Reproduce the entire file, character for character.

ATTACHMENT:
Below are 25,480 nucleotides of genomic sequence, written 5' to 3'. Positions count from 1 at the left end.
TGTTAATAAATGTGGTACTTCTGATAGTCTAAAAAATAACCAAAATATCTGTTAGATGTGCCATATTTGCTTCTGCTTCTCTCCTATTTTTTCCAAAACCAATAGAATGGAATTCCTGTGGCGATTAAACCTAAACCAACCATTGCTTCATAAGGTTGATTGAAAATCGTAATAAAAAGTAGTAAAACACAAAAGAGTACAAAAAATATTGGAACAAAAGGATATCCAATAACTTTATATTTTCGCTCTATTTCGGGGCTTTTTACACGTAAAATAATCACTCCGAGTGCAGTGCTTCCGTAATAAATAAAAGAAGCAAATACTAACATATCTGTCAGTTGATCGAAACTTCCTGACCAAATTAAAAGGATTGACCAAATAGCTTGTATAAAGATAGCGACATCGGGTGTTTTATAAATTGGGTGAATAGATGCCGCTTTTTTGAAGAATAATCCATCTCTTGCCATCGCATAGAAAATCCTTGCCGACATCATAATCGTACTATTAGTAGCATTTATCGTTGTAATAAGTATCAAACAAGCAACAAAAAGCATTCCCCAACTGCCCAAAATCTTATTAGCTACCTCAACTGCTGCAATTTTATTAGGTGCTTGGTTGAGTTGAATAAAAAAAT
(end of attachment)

Below are 25,480 nucleotides of genomic sequence, written 5' to 3'. Positions count from 1 at the left end.
TGTTAATAAATGTGGTACTTCTGATAGTCTAAAAAATAACCAAAATATCTGTTAGATGTGCCATATTTGCTTCTGCTTCTCTCCTATTTTTTCCAAAACCAATAGAATGGAATTCCTGTGGCGATTAAACCTAAACCAACCATTGCTTCATAAGGTTGATTGAAAATCGTAATAAAAAGTAGTAAAACACAAAAGAGTACAAAAAATATTGGAACAAAAGGATATCCAATAACTTTATATTTTCGCTCTATTTCGGGGCTTTTTACACGTAAAATAATCACTCCGAGTGCAGTGCTTCCGTAATAAATAAAAGAAGCAAATACTAACATATCTGTCAGTTGATCGAAACTTCCTGACCAAATTAAAAGGATTGACCAAATAGCTTGTATAAAGATAGCGACATCGGGTGTTTTATAAATTGGGTGAATAGATGCCGCTTTTTTGAAGAATAATCCATCTCTTGCCATCGCATAGAAAATCCTTGCCGACATCATAATCGTACTATTAGTAGCATTTATCGTTGTAATAAGTATCAAACAAGCAACAAAAAGCATTCCCCAACTGCCCAAAATCTTATTAGCTACCTCAACTGCTGCAATTTTATTAGGTGCTTGGTTGAGTTGAATAAAAAAAT